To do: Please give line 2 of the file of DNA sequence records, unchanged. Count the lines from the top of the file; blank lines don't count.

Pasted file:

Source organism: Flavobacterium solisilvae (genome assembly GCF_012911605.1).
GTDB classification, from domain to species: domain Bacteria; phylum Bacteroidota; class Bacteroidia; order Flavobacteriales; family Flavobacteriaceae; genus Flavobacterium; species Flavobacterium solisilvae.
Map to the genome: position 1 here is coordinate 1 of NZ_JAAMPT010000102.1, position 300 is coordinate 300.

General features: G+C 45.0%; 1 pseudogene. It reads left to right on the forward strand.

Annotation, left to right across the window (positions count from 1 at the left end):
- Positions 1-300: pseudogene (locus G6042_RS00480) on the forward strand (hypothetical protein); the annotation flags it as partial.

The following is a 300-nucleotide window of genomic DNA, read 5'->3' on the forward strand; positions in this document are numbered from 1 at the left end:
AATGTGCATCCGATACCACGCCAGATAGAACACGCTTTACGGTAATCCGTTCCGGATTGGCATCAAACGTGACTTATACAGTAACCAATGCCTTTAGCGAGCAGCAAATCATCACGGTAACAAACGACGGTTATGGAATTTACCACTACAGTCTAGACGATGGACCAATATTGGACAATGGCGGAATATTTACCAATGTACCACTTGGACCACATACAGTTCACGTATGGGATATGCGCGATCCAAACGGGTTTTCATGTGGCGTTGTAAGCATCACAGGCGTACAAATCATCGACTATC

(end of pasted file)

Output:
GTDB classification, from domain to species: domain Bacteria; phylum Bacteroidota; class Bacteroidia; order Flavobacteriales; family Flavobacteriaceae; genus Flavobacterium; species Flavobacterium solisilvae.